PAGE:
Anyone using a library photocopier or downloading an extract from the internet (unless under the terms of a licence) is relying upon this exception and should therefore take care to be compliant.
For example: as a student you may make a photocopy or scan a book chapter that you need to read for an assignment. You may only use this copy yourself and it should not be passed on to others.
The Act permits copying of extracts for the purpose of "illustration for instruction" and for examination by way of setting questions, communicating the questions to candidates or answering the questions. The emphasis on "instruction" makes it clear that this exception can be used to copy material for use specifically in a teaching context, as long as it is fair dealing.
This would not cover the use of the same material for other purposes such as longer term storage in a virtual learning environment for retrieval on demand although temporary storage on a secure VLE as part of the instructional process may be covered.
Copyright material in any medium, including for example film and sound recordings are within the scope of this exception. The instruction must be "non commercial". It follows that using this exception in the context of fee charging CPD courses would be problematic.
For example: you may wish to include images from printed sources within your thesis or dissertation for examination purposes. This may be permitted under the exception, as long as it is fair dealing. Copyright issues may arise however if your thesis is then made available online or published, since fair dealing is specific to the context of your use of the material.
Copying certain material may be acceptable for purposes of submitting your thesis for examination, but reproducing the same material for publication is no longer covered by the exception for instruction and examination. Unless it is covered by a different exception, you will need to ask the copyright owner's permission.
Please refer to our e-Theses pages for further information on this.
This fair dealing exception permits quotation of limited extracts from copyright works of all kinds in any context as long as the use of the quoted material can be defended as fair dealing. It is always advisable to keep the extracts which you quote as short as possible.
Although this exception is very wide ranging, you must be sure that your use of the quotation will pass the fair dealing test. Otherwise you may be infringing the copyright in the original work. The author and source should always be properly acknowledged.
This exception allows copyright works to be copied into an accessible format for individuals with disabilities or for the benefit of persons with disabilities generally. This applies to any disability which limits access to copyright works and is to be found in Sections 31A and 31B of the Act.
This covers all types of copyright work. For example it would cover copying a text into a large print version, adding subtitles to a film or copying text into a format which is more accessible for persons with dyslexia.
The main limitation is that if a version in the required format is already available on reasonable terms then we should buy that rather than make a copy. This is not a fair dealing exception and is not subject to that test. The whole of the work may be copied for example, as long as the other conditions are satisfied.
The new exception for text and data mining (TDM) is potentially very significant for research projects. The techniques of TDM enable the analysis of large collections of data or published material in new ways using advanced computing techniques.
TDM involves copying the data in order to analyse it and in cases where the material is protected by copyright, such as the content of e-journals, this would usually require permission.
The exception permits TDM to be carried out on copyright works as long as it is for a non commercial purpose. This means that permission from the copyright owner is not required. The exception cannot be over-ridden by the terms of contracts with publishers, which sometimes seek to restrict TDM.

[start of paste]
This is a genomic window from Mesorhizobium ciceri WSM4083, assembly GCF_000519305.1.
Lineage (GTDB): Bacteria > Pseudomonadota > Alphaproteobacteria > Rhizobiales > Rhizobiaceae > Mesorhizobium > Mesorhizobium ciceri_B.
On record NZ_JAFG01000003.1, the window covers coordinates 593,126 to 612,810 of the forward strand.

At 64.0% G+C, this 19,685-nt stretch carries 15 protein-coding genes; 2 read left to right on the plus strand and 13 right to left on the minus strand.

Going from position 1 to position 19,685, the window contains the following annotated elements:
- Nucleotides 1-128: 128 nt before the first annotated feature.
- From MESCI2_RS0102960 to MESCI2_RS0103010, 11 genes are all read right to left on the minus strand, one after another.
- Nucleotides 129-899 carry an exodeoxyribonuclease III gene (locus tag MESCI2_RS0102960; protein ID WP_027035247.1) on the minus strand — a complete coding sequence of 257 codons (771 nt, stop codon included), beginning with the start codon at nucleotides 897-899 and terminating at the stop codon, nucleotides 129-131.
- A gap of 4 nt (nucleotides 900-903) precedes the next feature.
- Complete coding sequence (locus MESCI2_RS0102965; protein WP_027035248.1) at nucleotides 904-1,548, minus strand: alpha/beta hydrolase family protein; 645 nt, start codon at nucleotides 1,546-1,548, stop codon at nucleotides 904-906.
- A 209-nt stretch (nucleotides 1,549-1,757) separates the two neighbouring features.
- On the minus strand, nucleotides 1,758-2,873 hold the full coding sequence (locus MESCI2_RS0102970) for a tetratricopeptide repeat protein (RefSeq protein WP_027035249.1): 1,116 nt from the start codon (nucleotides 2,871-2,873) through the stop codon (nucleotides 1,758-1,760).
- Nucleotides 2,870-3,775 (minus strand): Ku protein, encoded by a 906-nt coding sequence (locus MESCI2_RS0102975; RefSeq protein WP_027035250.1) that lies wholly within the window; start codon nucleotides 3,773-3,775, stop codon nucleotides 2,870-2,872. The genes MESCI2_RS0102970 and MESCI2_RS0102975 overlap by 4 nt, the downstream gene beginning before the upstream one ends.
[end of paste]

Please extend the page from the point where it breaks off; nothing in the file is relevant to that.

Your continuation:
UCL holds a number of "blanket" licences from organisations representing the interests of a wide range of copyright owners.
These licences mainly permit the copying of material to be used in teaching materials and course packs. These blanket licences are therefore very relevant to copying by UCL staff but they are not usually relevant to copying by students. They include:
The CLA Higher Education Licence, which enables copying and scanning from printed sources to support groups of students on a course of study and the storage of digital copies in a secure environment.
The NLA Media Access Licence, which permits copying of extracts from newspapers.
The Educational Recording Agency (ERA) Licence which licenses the recording and storing of broadcasts for educational purposes.
The BoB (Box of Broadcasts) service may be used by UCL staff and students. It works in conjunction with the ERA Licence (see above).
Students and staff can search the BoB web site for past TV and radio broadcasts from a wide range of channels. Past and current broadcasts and clips from broadcasts may be stored on the user's personal account and used for educational purposes, in compliance with the BoB terms and conditions. This service is delivered entirely via the BoB web site and the broadcasts cannot be downloaded onto a UCL computer.
The Open Government Licence (OGL) allows the copying and reuse of most Government publications, both printed and online publications and is generous in its terms. The licence permits both commercial and non commercial reuse. It applies automatically and is free of charge. It does require that material should be properly attributed.
The OGL applies to most materials which are Crown Copyright. A similar licence applies to material which is Parliamentary Copyright.
Creative Commons licences enable authors to assert copyright in their work while at the same time encouraging others to reuse their content, subject to certain conditions. You can choose from a range of of CC licences, depending on the types of reuse which you are happy to license. The copyright owner can choose, for example a licence which either allows or rules out commercial reuse of their work.
The Creative Commons Licences are very suitable for material posted on the internet, where the copyright owner has no commercial reasons to protect their content from being reused by others or wishes to encourage reuse.
You can also search for material on the Web that is issued under a Creative Commons Licence The licence accompanying the material (usually represented by a simple logo that links to more in-depth information) will clearly define what types of reuse are permitted by the creator More information about the scheme and the licenses.
If you have any queries or need further advice please contact: firstname.lastname@example.org.